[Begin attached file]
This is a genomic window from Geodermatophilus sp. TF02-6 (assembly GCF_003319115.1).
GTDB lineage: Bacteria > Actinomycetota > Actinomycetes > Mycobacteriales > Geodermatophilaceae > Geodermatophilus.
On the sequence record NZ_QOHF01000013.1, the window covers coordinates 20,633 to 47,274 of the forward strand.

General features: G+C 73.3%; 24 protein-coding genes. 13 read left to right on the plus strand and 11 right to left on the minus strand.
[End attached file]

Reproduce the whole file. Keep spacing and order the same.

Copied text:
This is a genomic window from Geodermatophilus sp. TF02-6 (assembly GCF_003319115.1).
GTDB lineage: Bacteria > Actinomycetota > Actinomycetes > Mycobacteriales > Geodermatophilaceae > Geodermatophilus.
On the sequence record NZ_QOHF01000013.1, the window covers coordinates 20,633 to 47,274 of the forward strand.

General features: G+C 73.3%; 24 protein-coding genes. 13 read left to right on the plus strand and 11 right to left on the minus strand.